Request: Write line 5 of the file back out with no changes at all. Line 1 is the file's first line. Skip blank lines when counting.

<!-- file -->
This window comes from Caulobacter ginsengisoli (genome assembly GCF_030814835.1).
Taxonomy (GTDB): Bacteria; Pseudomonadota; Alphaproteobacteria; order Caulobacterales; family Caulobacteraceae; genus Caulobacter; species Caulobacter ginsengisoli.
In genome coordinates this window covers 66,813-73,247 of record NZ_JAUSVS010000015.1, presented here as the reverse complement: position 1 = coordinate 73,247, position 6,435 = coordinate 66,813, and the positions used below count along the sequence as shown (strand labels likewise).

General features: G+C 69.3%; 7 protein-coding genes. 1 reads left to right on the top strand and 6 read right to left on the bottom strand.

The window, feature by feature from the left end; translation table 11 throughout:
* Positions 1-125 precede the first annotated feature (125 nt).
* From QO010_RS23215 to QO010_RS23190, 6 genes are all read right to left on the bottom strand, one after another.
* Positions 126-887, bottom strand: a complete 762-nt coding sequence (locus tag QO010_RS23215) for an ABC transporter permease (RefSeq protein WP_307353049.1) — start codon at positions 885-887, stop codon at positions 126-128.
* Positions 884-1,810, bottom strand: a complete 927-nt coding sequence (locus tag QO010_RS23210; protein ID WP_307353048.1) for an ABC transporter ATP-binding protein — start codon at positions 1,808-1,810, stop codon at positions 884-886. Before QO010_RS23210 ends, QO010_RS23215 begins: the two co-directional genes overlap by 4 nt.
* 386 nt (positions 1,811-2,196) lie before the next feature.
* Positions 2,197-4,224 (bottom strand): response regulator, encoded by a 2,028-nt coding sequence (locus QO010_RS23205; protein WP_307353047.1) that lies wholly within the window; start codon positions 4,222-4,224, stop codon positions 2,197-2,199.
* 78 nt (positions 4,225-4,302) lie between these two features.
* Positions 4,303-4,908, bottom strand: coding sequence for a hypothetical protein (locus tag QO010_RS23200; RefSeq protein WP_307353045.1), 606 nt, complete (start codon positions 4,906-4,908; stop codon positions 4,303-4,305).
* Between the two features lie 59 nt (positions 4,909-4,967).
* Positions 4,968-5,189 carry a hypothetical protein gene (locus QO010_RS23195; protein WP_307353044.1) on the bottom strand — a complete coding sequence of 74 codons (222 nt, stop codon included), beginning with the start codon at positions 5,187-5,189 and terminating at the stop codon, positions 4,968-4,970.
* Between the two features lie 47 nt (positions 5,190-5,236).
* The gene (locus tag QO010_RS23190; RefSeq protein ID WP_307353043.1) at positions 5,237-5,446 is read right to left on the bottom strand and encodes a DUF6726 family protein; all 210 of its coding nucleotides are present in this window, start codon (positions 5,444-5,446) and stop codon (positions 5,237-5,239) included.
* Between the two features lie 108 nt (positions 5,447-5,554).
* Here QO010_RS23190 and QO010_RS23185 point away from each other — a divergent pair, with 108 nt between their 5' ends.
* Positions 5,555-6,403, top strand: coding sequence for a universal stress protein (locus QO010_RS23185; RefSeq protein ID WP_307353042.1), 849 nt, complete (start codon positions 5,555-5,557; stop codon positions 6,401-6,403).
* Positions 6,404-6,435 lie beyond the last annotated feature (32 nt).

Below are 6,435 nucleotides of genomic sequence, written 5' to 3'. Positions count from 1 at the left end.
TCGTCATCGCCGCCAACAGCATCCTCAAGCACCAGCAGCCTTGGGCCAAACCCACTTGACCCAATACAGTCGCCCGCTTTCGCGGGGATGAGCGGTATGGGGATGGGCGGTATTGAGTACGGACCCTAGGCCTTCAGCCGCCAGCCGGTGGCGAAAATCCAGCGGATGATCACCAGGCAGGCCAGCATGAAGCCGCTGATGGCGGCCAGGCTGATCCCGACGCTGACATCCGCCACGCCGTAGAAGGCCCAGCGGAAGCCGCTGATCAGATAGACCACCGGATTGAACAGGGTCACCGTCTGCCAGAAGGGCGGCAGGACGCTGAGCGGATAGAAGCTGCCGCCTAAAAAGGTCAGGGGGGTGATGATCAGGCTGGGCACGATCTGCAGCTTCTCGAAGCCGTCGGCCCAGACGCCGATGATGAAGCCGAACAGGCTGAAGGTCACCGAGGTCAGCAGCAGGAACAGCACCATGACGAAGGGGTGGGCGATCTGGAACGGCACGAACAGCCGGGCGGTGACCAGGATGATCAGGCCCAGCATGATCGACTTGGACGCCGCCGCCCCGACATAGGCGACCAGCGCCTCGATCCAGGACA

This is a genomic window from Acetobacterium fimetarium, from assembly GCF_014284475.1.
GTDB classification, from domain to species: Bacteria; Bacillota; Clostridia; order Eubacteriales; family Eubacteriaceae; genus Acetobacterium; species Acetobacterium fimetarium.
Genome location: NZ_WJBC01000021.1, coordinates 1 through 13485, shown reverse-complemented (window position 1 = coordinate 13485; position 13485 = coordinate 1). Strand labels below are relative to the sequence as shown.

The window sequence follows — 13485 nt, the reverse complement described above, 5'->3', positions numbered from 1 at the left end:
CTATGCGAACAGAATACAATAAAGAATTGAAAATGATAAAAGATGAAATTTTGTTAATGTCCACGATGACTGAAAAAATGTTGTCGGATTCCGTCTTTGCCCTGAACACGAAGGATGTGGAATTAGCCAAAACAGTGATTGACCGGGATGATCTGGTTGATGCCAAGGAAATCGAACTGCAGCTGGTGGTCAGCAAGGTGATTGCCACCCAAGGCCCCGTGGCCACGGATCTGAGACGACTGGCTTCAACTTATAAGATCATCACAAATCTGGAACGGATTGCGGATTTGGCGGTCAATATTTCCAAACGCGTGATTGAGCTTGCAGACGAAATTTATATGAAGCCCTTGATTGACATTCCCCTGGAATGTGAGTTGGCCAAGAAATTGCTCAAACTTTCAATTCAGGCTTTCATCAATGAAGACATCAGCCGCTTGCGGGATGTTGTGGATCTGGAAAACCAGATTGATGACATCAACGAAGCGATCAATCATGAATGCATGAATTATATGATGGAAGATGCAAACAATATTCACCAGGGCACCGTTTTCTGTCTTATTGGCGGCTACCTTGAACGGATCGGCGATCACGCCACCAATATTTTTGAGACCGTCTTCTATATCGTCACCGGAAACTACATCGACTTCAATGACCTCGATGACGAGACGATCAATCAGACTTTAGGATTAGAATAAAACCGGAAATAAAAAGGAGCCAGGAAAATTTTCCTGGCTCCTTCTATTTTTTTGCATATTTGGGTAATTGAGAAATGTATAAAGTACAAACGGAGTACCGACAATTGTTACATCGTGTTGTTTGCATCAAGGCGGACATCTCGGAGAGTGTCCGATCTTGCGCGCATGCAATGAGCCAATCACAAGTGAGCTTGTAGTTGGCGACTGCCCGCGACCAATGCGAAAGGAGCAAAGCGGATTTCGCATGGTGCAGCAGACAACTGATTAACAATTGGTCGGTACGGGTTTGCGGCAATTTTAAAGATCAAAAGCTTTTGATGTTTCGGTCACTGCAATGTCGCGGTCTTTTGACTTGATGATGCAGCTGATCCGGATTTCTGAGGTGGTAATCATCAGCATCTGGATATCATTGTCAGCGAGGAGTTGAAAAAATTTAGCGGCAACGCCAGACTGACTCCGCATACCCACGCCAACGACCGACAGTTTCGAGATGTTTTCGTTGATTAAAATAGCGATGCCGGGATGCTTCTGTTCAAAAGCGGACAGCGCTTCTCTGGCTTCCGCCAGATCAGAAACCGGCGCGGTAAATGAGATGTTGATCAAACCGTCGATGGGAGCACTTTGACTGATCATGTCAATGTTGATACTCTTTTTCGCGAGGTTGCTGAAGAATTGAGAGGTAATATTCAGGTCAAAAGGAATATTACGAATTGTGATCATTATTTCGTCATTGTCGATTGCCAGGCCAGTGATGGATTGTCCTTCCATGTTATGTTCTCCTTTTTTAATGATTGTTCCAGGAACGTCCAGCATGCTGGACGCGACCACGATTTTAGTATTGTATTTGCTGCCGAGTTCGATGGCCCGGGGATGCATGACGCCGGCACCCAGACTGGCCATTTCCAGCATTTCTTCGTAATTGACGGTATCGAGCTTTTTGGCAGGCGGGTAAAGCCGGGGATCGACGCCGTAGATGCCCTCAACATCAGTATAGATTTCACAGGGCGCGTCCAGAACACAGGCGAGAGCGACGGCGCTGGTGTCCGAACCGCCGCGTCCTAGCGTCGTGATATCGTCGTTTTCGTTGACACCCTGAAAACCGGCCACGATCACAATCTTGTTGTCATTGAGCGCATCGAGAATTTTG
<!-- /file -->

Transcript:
The window, feature by feature from the left end; translation table 11 throughout: